Written by Julie Bosman, Sophie Kasakove and Daniel Victor
New federal data draws one of the starkest illustrations to date of how the coronavirus pandemic has disproportionately affected Hispanic and Black Americans, showing that they suffered a far steeper drop in life expectancy in 2020 than white Americans.
Overall, life expectancy in the United States fell by a year and a half, a federal report said Wednesday, a decline largely attributed to the pandemic that has killed more than 600,000 Americans.
It was the steepest decline in the United States since World War II.
From 2019 to 2020, Hispanic people experienced the greatest drop in life expectancy — three years — and Black Americans saw a decrease of 2.9 years. White people experienced the smallest decline, of 1.2 years.
The coronavirus “uncovered the deep racial and ethnic inequities in access to health, and I don’t think that we’ve ever overcome them,” said Dr. Mary T. Bassett, a former New York City health commissioner and professor of health and human rights at Harvard University, who characterized the findings as devastating but unsurprising. “To think that we’ll just bounce back from them seems a bit wishful thinking.”
Life expectancy numbers provide only a snapshot in time of the general health of a population: If American children born today spent their entire lives under the conditions of 2020, they would live an average of 77.3 years, down from 78.8 in 2019.
The last time life expectancy was so low was in 2003, according to the National Center for Health Statistics, the agency that released the figures and a part of the Centers for Disease Control and Prevention.
Racial and ethnic disparities have persisted throughout the pandemic — a reflection of many factors, including the differences in overall health and available health care between white, Hispanic and Black people in the United States. Black and Hispanic Americans were more likely to be employed in risky, public-facing jobs during the pandemic — bus drivers, restaurant cooks, sanitation workers — rather than working on laptops from the relative safety of their homes.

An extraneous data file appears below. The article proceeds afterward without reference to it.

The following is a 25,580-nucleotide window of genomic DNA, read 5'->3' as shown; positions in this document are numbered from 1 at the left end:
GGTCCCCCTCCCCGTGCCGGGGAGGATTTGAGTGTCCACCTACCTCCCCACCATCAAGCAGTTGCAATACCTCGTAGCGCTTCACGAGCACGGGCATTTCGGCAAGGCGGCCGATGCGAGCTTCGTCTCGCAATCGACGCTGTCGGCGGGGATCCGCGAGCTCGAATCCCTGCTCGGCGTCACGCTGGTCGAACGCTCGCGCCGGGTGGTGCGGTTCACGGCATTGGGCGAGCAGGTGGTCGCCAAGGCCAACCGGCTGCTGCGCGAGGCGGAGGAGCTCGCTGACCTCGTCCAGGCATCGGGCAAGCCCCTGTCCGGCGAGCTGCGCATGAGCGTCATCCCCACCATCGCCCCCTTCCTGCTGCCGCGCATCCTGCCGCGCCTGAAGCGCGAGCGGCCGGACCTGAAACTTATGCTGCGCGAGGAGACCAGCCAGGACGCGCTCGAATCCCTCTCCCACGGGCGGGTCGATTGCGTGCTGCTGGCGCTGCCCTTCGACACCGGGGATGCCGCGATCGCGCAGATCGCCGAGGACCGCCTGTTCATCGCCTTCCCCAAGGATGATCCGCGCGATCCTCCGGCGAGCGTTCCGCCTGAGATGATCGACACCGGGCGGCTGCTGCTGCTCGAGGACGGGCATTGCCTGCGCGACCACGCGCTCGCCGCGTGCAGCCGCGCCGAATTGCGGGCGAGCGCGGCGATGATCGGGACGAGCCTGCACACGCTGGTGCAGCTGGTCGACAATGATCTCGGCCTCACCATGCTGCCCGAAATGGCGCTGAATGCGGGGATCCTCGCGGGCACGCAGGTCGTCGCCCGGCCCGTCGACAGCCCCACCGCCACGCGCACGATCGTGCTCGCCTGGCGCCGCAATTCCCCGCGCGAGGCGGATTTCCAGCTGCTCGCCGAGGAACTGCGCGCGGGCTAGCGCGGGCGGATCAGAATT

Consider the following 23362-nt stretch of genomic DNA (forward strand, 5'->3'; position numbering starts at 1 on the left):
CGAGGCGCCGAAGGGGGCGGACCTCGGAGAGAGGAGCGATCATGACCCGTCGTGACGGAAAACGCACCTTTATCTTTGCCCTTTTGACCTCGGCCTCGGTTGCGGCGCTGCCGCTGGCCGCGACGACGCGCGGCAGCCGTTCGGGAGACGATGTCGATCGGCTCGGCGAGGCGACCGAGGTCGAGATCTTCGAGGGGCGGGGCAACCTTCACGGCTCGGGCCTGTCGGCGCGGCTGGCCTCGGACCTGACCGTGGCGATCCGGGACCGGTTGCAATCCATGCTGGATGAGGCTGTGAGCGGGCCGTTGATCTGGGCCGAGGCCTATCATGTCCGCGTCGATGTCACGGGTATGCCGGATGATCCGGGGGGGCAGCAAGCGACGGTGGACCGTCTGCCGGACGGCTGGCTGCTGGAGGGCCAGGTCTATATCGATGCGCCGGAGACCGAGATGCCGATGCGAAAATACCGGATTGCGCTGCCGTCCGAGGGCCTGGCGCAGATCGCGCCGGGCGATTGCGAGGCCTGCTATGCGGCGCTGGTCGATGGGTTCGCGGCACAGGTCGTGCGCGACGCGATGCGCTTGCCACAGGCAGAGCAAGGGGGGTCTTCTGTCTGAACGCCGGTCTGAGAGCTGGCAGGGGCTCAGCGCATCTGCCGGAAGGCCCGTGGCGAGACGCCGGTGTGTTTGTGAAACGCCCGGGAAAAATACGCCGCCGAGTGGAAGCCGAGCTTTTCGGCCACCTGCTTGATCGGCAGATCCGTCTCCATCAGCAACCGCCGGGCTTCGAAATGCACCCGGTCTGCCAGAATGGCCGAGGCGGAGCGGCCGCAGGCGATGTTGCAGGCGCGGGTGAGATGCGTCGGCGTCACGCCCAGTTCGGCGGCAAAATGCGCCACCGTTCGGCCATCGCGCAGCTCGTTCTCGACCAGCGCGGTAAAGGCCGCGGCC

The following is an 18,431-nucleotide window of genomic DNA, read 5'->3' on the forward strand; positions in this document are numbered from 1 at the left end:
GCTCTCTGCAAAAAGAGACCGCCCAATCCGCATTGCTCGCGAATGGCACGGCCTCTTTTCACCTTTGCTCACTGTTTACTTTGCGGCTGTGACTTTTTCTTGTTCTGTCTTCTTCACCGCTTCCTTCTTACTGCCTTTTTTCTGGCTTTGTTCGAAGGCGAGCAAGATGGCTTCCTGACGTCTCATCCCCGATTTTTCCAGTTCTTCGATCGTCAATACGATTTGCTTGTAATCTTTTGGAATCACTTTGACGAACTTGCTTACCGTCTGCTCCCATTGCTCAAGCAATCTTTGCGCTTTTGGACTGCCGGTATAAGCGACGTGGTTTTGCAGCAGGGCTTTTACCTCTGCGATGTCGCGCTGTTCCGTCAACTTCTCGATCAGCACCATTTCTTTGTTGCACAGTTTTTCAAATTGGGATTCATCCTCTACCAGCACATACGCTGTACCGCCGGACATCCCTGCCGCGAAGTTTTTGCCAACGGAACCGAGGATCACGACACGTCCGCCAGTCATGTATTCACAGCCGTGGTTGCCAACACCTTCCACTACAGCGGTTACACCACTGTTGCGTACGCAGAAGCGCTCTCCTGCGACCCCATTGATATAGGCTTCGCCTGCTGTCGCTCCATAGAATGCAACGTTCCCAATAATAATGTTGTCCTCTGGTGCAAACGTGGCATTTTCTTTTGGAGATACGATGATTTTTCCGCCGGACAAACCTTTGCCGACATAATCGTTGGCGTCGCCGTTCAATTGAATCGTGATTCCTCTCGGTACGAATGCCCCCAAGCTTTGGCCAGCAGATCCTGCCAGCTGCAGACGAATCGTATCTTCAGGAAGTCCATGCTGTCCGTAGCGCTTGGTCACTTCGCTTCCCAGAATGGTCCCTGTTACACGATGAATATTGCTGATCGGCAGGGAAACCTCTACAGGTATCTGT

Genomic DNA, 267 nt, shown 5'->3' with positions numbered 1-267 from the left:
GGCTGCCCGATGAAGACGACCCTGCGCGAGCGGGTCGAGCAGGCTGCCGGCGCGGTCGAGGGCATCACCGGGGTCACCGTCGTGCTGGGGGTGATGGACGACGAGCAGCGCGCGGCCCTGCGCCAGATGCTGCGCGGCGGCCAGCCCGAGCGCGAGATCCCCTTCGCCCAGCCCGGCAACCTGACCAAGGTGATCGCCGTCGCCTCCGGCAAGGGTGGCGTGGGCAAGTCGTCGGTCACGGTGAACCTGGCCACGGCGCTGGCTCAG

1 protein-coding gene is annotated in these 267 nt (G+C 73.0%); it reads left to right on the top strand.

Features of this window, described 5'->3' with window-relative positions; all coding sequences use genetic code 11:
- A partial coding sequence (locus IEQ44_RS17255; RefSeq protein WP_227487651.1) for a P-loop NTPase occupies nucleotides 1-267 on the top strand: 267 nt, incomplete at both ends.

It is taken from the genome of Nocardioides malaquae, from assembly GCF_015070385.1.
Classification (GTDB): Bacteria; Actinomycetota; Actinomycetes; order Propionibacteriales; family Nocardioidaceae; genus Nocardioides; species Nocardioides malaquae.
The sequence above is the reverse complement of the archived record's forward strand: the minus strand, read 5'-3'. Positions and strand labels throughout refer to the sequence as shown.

They also more commonly depend on public transportation, risking coronavirus exposure, or live in multigenerational homes and in tighter conditions that are more conducive to spreading the virus.
The precipitous drop in 2020, caused largely by COVID-19, is not likely to be permanent. In 1918, the flu pandemic wiped 11.8 years from Americans’ life expectancy, and the number fully rebounded the following year. But Elizabeth Arias, one of the researchers who produced the report, said life expectancy was not likely to bounce back to prepandemic levels anytime soon.
Returning the life expectancy numbers to those of 2019 would require having “no more excess death because of COVID, and that’s already not possible in 2021,” Arias said.
Beyond that, she said, the effects of the pandemic on life expectancy, especially for Black and Latino people, could linger for years. (The report noted changes in life expectancy only for white, Hispanic and Black Americans.)